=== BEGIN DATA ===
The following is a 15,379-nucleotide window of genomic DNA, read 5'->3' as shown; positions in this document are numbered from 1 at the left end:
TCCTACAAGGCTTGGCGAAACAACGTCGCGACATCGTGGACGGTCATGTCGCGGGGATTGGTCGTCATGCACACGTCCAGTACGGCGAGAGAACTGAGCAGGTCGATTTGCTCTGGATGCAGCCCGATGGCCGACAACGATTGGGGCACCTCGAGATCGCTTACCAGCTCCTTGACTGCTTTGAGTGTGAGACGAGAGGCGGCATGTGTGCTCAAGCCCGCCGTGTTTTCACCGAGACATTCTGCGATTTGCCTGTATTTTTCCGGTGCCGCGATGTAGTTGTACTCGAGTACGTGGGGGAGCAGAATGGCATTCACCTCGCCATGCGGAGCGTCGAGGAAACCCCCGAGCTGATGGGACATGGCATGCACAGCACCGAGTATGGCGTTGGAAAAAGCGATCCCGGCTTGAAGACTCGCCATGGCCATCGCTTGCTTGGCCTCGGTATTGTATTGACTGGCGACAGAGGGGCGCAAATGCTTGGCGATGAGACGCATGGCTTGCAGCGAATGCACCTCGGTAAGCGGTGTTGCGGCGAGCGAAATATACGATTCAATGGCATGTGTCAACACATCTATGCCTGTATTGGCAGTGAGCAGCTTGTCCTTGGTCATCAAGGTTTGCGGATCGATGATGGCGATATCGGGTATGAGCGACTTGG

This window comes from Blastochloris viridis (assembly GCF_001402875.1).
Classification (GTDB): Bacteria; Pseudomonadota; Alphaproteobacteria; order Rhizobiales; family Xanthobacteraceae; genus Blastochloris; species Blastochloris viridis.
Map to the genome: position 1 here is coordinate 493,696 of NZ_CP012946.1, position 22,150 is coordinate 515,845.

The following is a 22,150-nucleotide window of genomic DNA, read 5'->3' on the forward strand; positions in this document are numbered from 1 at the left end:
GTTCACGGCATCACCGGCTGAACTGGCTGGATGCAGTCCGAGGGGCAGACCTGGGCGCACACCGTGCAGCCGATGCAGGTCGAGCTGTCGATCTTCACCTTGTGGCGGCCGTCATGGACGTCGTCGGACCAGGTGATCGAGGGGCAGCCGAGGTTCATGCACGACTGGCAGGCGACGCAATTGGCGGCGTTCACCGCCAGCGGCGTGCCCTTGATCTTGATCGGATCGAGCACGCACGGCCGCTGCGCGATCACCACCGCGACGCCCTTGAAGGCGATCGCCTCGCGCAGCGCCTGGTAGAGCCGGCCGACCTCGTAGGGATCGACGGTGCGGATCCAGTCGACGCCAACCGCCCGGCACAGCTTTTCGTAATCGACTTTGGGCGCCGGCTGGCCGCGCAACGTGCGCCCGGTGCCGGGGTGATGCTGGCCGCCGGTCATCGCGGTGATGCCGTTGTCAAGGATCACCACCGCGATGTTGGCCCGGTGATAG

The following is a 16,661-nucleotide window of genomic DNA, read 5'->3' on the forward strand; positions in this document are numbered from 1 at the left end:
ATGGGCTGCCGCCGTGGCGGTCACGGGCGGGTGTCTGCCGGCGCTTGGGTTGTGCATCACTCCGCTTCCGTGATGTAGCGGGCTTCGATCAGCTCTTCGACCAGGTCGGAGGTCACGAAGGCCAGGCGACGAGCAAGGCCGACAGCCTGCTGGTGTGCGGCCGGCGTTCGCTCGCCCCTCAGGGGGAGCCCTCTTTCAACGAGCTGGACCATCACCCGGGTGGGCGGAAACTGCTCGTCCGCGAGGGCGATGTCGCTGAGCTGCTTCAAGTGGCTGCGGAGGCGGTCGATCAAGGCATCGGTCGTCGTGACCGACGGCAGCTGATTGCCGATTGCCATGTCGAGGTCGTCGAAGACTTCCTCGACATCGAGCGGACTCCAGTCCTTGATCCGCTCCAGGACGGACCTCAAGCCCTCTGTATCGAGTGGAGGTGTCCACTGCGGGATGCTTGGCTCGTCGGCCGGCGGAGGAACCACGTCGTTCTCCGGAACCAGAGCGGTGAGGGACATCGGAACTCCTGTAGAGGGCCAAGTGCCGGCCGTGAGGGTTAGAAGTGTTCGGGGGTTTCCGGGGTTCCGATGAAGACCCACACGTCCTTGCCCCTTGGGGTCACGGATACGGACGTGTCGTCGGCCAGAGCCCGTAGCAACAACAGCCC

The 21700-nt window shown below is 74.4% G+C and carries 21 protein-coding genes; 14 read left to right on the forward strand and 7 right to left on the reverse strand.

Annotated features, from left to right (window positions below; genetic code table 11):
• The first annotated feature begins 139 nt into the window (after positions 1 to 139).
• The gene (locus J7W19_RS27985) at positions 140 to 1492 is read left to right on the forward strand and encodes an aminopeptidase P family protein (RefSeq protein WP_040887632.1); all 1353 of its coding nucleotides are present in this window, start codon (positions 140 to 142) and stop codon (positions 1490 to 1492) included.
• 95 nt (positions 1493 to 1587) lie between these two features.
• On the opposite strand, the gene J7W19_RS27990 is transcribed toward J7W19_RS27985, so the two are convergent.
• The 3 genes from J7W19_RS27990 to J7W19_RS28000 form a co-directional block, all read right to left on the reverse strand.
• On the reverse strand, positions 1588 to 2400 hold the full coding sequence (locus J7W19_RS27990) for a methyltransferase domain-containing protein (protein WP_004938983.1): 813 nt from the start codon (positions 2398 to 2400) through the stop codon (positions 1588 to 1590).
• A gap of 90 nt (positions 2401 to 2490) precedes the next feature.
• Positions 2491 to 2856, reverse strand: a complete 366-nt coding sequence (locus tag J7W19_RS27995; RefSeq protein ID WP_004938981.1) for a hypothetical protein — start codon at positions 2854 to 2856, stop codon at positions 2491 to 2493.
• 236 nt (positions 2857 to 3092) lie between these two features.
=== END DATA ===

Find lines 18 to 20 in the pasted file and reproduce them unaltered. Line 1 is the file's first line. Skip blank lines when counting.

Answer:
• A gap of 90 nt (positions 2401 to 2490) precedes the next feature.
• Positions 2491 to 2856, reverse strand: a complete 366-nt coding sequence (locus tag J7W19_RS27995; RefSeq protein ID WP_004938981.1) for a hypothetical protein — start codon at positions 2854 to 2856, stop codon at positions 2491 to 2493.
• 236 nt (positions 2857 to 3092) lie between these two features.